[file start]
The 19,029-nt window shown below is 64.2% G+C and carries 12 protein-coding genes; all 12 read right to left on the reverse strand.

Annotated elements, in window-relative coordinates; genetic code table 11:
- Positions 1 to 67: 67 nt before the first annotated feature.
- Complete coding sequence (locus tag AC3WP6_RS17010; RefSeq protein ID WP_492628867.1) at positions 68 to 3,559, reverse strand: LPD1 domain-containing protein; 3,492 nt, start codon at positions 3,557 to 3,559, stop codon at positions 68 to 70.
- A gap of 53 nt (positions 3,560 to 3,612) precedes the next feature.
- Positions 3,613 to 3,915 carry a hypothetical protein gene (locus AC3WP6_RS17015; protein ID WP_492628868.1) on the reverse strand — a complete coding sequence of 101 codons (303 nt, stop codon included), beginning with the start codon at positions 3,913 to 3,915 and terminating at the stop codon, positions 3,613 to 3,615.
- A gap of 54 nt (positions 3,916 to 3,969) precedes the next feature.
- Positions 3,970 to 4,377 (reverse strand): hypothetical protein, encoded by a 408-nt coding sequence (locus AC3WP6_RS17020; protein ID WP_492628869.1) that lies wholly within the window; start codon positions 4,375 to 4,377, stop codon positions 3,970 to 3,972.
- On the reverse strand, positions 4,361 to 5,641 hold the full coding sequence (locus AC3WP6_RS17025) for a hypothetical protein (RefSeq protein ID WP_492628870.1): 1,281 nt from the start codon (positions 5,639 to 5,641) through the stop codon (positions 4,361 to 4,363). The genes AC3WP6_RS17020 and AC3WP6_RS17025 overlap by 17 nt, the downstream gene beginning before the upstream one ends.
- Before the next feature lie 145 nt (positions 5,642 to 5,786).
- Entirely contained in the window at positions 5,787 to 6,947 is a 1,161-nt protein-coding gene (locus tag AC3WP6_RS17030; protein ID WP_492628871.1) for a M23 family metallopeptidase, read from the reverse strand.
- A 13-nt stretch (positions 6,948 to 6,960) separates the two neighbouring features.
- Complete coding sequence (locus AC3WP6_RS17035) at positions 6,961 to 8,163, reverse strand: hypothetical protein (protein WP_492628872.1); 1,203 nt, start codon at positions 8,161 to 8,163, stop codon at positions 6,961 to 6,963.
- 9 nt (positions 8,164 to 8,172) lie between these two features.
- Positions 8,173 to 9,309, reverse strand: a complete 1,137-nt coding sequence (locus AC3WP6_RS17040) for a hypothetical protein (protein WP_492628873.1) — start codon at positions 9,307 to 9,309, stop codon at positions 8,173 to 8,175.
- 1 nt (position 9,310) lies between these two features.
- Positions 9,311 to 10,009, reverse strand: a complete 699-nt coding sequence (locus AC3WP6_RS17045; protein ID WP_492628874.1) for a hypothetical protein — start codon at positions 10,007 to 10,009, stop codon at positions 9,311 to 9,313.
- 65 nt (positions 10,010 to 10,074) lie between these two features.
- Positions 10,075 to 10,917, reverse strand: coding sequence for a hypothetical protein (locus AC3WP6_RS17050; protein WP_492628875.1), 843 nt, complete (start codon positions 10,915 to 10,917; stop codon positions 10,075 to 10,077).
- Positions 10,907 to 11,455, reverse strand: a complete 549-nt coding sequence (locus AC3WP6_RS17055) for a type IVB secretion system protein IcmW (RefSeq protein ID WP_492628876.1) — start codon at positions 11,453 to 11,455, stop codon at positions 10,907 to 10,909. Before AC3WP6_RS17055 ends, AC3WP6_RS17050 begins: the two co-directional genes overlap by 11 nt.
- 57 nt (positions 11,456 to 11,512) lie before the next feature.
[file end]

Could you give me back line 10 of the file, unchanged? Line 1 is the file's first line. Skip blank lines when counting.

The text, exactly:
- Before the next feature lie 145 nt (positions 5,642 to 5,786).